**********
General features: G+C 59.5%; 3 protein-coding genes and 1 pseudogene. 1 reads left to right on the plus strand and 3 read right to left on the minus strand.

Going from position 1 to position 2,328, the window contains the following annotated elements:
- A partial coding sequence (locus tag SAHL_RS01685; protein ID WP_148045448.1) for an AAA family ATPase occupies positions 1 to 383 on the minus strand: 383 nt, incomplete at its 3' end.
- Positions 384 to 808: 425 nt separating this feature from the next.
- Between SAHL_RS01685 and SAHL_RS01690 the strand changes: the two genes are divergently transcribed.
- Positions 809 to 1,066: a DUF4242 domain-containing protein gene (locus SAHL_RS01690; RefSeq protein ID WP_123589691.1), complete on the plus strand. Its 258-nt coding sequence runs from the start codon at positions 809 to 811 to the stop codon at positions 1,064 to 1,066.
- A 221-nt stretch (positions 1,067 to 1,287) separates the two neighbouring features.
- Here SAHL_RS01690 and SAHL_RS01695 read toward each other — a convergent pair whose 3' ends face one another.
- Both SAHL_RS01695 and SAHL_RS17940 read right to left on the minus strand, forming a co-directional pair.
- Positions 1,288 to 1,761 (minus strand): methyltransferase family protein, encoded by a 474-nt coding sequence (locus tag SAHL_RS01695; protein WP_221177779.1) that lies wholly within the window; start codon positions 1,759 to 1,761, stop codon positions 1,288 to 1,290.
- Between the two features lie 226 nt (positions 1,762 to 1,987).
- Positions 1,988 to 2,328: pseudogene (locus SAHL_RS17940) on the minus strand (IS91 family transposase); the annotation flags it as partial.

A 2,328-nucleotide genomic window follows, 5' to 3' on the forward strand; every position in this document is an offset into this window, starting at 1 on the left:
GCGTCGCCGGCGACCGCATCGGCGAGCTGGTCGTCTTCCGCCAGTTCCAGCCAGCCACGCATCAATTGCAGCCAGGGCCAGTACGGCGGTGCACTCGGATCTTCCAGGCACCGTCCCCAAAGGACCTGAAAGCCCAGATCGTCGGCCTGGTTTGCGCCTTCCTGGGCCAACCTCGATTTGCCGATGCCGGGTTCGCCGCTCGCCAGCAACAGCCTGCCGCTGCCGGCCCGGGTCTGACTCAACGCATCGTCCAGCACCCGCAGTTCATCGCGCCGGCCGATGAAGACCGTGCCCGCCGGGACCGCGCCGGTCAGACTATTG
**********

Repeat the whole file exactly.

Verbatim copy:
General features: G+C 59.5%; 3 protein-coding genes and 1 pseudogene. 1 reads left to right on the plus strand and 3 read right to left on the minus strand.

Going from position 1 to position 2,328, the window contains the following annotated elements:
- A partial coding sequence (locus tag SAHL_RS01685; protein ID WP_148045448.1) for an AAA family ATPase occupies positions 1 to 383 on the minus strand: 383 nt, incomplete at its 3' end.
- Positions 384 to 808: 425 nt separating this feature from the next.
- Between SAHL_RS01685 and SAHL_RS01690 the strand changes: the two genes are divergently transcribed.
- Positions 809 to 1,066: a DUF4242 domain-containing protein gene (locus SAHL_RS01690; RefSeq protein ID WP_123589691.1), complete on the plus strand. Its 258-nt coding sequence runs from the start codon at positions 809 to 811 to the stop codon at positions 1,064 to 1,066.
- A 221-nt stretch (positions 1,067 to 1,287) separates the two neighbouring features.
- Here SAHL_RS01690 and SAHL_RS01695 read toward each other — a convergent pair whose 3' ends face one another.
- Both SAHL_RS01695 and SAHL_RS17940 read right to left on the minus strand, forming a co-directional pair.
- Positions 1,288 to 1,761 (minus strand): methyltransferase family protein, encoded by a 474-nt coding sequence (locus tag SAHL_RS01695; protein WP_221177779.1) that lies wholly within the window; start codon positions 1,759 to 1,761, stop codon positions 1,288 to 1,290.
- Between the two features lie 226 nt (positions 1,762 to 1,987).
- Positions 1,988 to 2,328: pseudogene (locus SAHL_RS17940) on the minus strand (IS91 family transposase); the annotation flags it as partial.

A 2,328-nucleotide genomic window follows, 5' to 3' on the forward strand; every position in this document is an offset into this window, starting at 1 on the left:
GCGTCGCCGGCGACCGCATCGGCGAGCTGGTCGTCTTCCGCCAGTTCCAGCCAGCCACGCATCAATTGCAGCCAGGGCCAGTACGGCGGTGCACTCGGATCTTCCAGGCACCGTCCCCAAAGGACCTGAAAGCCCAGATCGTCGGCCTGGTTTGCGCCTTCCTGGGCCAACCTCGATTTGCCGATGCCGGGTTCGCCGCTCGCCAGCAACAGCCTGCCGCTGCCGGCCCGGGTCTGACTCAACGCATCGTCCAGCACCCGCAGTTCATCGCGCCGGCCGATGAAGACCGTGCCCGCCGGGACCGCGCCGGTCAGACTATTG